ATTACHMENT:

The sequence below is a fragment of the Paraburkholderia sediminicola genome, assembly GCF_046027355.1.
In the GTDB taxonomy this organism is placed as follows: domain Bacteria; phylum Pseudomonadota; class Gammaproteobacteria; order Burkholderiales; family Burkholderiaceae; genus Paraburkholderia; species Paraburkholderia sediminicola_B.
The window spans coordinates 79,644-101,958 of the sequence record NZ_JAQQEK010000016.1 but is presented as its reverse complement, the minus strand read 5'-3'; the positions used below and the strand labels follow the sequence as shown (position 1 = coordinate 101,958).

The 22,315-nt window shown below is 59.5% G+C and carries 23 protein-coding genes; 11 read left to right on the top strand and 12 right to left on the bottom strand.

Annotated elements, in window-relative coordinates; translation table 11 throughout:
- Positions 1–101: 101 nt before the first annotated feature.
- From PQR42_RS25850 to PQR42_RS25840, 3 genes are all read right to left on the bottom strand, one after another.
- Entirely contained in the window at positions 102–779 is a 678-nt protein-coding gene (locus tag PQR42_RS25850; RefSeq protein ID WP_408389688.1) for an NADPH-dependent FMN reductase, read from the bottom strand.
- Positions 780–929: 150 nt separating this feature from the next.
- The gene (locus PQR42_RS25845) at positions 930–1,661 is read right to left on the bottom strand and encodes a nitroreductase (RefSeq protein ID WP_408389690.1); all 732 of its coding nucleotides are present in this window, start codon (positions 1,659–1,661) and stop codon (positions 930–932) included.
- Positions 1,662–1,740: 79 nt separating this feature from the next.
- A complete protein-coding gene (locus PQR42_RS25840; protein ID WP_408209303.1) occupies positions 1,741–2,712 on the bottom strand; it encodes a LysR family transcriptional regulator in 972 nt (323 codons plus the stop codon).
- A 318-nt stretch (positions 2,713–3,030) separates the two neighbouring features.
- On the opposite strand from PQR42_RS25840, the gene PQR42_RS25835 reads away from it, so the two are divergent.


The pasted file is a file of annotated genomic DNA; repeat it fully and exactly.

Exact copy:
The sequence below is a fragment of the Paraburkholderia sediminicola genome, assembly GCF_046027355.1.
In the GTDB taxonomy this organism is placed as follows: domain Bacteria; phylum Pseudomonadota; class Gammaproteobacteria; order Burkholderiales; family Burkholderiaceae; genus Paraburkholderia; species Paraburkholderia sediminicola_B.
The window spans coordinates 79,644-101,958 of the sequence record NZ_JAQQEK010000016.1 but is presented as its reverse complement, the minus strand read 5'-3'; the positions used below and the strand labels follow the sequence as shown (position 1 = coordinate 101,958).

The 22,315-nt window shown below is 59.5% G+C and carries 23 protein-coding genes; 11 read left to right on the top strand and 12 right to left on the bottom strand.

Annotated elements, in window-relative coordinates; translation table 11 throughout:
- Positions 1–101: 101 nt before the first annotated feature.
- From PQR42_RS25850 to PQR42_RS25840, 3 genes are all read right to left on the bottom strand, one after another.
- Entirely contained in the window at positions 102–779 is a 678-nt protein-coding gene (locus tag PQR42_RS25850; RefSeq protein ID WP_408389688.1) for an NADPH-dependent FMN reductase, read from the bottom strand.
- Positions 780–929: 150 nt separating this feature from the next.
- The gene (locus PQR42_RS25845) at positions 930–1,661 is read right to left on the bottom strand and encodes a nitroreductase (RefSeq protein ID WP_408389690.1); all 732 of its coding nucleotides are present in this window, start codon (positions 1,659–1,661) and stop codon (positions 930–932) included.
- Positions 1,662–1,740: 79 nt separating this feature from the next.
- A complete protein-coding gene (locus PQR42_RS25840; protein ID WP_408209303.1) occupies positions 1,741–2,712 on the bottom strand; it encodes a LysR family transcriptional regulator in 972 nt (323 codons plus the stop codon).
- A 318-nt stretch (positions 2,713–3,030) separates the two neighbouring features.
- On the opposite strand from PQR42_RS25840, the gene PQR42_RS25835 reads away from it, so the two are divergent.